Vol.XII No.III Pg.6
May 1975

Baptized Into The Name

Robert F. Turner

Several months back we came upon a little book: The Commission Given By Jesus Christ to His Apostles; by the Scotch Baptist, Archibald McLean. It was edited by Horatio P. Gatchall, and published in 1848 by The Christian Book Concern. But McLeans treatise on the Commission was first published in 1786, and is a good example of the independent, non-sectarian thinking that spawned the Glassite and Haldane movements in Scotland. These, in turn, had their effect upon the Campbells — and are hence a part of the Restoration history, and of early N.T. preaching in the U.S.A.

This is the second in a series of quotes from McLeans comments on the Great Commission. Read last months, if you missed it, and coming issues — for early Restoration exegesis.


THE NAME — Matt .28:18 -20

Our Lord here commands his apostles to baptize the disciples (eis) into the name of the Father, and of the Son, and of the Holy Ghost. The phrase, in the name, sometimes signifies for the sake of, in the strength of, by the. authority of, invoking the name of, etc., and doubtless baptism ought to be administered with a view to Gods authority, depending on his assistance and blessing, and calling upon his name for that purpose. But here, I apprehend, the expression into the name, chiefly signifies into the faith of the gospel.

All Israel was said to have been baptized into Moses, in the cloud and in the sea (1 Cor. l0:2); that is, into the religion established by the ministry of Moses. So Christians are said to be baptized into Christ (Gal. 3:27); that is, into the faith or religion of Christ; and this is frequently called his name. Philip preached the things concerning the name of Jesus Christ; the apostles rejoiced that they were counted worthy to suffer shame for his name; Paul thought he ought to do many things contrary to the name of Jesus; he was a chosen vessel to bear his name before the Gentiles, (Acts 8:12; 5:41; 26:9; 9:15) etc. In these passages it evidently means the faith or the doctrine of Christ. So he himself explains it: Thou holdest fast my name, and hast not denied my faith. Thou hast kept my word, and hast not denied my name. (Rev. 2:13; 3:8) Here his name signifies the same thing with his faith or word; which may very properly be called his name, as it makes him known, or reveals his true character. Agreeably to this, he addresses his Father, saying, I have manifested thy name unto the men whom thou gavest me out of the world. And he shows how he did so; for I have given unto them the words which thou gavest me (Jn. 17:6,8).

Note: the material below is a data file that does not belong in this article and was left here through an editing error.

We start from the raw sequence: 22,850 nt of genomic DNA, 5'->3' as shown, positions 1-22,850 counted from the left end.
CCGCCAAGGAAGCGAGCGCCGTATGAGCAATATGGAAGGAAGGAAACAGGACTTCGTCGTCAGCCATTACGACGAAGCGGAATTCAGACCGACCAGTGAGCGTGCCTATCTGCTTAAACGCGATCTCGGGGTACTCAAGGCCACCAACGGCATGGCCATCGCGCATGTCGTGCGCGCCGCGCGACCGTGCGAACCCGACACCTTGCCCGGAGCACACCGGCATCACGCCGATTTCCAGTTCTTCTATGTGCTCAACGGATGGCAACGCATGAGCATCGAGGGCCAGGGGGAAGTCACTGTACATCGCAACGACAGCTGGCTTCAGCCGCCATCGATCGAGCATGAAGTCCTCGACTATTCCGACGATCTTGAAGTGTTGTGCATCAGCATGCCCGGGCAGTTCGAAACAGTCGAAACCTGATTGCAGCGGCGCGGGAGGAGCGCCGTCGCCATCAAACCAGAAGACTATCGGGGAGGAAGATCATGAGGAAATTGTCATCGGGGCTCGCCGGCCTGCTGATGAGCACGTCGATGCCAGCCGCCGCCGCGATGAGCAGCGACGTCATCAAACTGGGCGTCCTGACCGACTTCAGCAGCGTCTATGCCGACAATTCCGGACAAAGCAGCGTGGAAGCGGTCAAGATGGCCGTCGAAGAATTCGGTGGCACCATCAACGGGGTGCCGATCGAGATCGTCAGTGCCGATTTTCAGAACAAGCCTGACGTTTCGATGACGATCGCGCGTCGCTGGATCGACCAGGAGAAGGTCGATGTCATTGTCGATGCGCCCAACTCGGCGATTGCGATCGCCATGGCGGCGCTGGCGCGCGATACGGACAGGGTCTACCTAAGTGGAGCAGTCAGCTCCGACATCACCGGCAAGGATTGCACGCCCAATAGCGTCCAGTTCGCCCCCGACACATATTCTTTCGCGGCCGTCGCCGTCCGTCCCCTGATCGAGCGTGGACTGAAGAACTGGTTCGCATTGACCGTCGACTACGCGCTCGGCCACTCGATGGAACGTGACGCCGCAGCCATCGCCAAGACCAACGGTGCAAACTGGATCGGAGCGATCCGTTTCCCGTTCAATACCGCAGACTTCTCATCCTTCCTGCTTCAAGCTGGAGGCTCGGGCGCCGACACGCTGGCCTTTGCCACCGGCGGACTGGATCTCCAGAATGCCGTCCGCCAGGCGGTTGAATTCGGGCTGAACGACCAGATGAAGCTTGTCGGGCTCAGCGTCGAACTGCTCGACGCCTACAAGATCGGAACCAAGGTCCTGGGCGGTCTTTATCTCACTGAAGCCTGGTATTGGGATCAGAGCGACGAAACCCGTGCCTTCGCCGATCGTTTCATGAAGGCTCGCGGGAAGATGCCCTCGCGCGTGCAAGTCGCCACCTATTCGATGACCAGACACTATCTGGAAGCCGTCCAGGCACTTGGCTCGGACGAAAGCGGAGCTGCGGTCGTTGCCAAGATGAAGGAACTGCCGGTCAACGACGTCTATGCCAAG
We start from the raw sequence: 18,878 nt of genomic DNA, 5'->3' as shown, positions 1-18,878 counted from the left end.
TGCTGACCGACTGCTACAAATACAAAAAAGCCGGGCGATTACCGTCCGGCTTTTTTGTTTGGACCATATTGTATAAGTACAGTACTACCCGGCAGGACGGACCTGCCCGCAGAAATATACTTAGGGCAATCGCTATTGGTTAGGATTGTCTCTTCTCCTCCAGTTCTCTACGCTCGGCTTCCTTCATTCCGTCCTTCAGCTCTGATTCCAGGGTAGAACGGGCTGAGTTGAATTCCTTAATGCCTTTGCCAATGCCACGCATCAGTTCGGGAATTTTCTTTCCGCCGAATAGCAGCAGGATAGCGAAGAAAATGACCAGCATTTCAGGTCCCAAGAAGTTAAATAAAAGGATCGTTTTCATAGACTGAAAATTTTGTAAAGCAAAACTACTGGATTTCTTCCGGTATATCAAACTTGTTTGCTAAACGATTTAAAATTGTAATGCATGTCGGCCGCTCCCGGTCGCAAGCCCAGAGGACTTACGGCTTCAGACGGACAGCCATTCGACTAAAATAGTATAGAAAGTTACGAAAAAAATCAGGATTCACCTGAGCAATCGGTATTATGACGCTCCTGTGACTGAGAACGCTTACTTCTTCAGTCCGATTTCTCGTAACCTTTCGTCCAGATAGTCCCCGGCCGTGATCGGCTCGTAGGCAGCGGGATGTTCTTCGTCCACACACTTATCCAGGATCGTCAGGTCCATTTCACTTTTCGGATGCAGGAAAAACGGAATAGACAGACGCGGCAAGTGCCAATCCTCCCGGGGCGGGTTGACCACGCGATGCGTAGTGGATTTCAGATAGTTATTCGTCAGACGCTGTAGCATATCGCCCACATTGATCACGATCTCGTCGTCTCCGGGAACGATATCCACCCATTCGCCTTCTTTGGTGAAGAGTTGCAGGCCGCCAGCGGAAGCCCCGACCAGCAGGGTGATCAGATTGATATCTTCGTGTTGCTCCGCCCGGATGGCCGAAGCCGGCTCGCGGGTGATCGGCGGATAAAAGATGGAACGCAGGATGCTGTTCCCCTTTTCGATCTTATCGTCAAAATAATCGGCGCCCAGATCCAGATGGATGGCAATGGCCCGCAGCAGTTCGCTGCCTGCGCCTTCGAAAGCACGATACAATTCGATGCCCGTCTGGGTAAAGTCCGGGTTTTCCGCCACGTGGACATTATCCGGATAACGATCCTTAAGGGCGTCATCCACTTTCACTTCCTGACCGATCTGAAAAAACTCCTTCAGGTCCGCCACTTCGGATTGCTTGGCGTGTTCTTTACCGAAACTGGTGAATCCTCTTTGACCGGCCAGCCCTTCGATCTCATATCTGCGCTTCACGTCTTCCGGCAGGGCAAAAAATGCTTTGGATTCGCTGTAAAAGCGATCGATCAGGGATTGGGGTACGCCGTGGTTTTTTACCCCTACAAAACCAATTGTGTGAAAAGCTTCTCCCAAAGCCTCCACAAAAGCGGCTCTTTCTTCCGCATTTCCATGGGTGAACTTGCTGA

To baptize, therefore, into the name of the Father, and of the Son, and of the Holy Ghost, is to baptize into the faith or doctrine of the gospel, which is testified by the Divine Three, who are one; which reveals them in their distinct and relative characters, and manifests their glory as acting their respective parts in the economy of redemption; the gospel being a revelation of the mystery of God, and of the Father, and of Christ (1 Jn. 5:7 Col. 2:2).